Perhaps the most important element of compliance is the ability of governments to persuade people to internalize the externality they would impose on the community by not reducing their mobility. This is particularly important in democracies, where the ability to enforce lockdowns on a large scale is limited. Evidence from different countries indicates that political beliefs, coupled with differences in media consumption, have important implications for risk perceptions and compliance with social distancing.
For the case of Brazil, Ajzenman et al. (2020) find that pro-government localities are less inclined to follow social distancing measures if the president dismisses the risks associated with the pandemic. This relationship is even stronger in places with higher levels of media penetration.
The way in which people consume news and interpret facts is especially relevant for the US with its increasing political divide (Barrios and Hochberg 2020, Allcott et al. 2020, and Gadarian et al. 2020). The aforementioned papers all find that pro-Trump counties are less prone to keep social distancing, a result of different risk perceptions emphasized by different news outlets.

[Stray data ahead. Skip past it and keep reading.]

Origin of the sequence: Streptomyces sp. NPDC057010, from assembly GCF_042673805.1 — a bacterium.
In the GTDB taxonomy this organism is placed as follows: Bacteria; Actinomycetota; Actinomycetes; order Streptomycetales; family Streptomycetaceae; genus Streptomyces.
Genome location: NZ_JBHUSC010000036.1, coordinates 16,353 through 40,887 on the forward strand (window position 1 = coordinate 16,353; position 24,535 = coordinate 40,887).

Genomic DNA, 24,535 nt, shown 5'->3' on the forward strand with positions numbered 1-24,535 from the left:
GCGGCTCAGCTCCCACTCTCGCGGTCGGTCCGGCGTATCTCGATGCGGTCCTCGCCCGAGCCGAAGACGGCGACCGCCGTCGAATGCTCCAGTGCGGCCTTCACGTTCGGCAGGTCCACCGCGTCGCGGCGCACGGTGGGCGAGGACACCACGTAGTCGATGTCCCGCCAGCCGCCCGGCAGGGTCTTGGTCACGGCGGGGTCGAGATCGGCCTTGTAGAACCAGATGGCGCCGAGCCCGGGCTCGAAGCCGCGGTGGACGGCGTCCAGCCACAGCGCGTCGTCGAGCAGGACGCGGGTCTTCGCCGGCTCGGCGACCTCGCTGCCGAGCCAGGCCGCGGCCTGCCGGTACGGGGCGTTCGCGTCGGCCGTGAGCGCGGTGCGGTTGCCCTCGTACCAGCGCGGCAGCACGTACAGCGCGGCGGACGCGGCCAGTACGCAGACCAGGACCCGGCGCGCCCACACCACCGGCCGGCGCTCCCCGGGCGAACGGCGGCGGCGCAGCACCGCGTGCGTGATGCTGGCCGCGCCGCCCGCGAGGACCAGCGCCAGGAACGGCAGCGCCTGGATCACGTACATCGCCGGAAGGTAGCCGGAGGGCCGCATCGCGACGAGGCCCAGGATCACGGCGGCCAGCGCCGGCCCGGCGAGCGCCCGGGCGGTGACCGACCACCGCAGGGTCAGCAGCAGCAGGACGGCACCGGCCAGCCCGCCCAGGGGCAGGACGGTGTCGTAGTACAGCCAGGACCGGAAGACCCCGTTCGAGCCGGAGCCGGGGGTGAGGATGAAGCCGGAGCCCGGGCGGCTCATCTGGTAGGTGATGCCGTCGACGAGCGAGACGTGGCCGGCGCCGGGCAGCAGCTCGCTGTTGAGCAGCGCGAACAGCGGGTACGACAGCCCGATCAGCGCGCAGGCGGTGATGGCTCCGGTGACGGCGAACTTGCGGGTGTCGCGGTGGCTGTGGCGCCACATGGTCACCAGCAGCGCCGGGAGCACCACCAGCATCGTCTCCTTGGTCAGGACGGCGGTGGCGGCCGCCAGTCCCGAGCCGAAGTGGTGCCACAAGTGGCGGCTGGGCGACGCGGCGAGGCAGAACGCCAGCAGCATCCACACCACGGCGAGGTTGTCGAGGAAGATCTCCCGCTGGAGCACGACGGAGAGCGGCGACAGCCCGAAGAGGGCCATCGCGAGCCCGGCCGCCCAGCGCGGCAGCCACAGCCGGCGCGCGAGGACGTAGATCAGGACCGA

Figure 3 Partisan differences in social distancing in the US
Notes: The figure shows the estimated coefficients for county partisanship on social distancing, calculated as the log number of point of interest (including restaurants, hotels, hospitals and many other public and private businesses) visits in a given county.
Source: Allcott et al. (2020).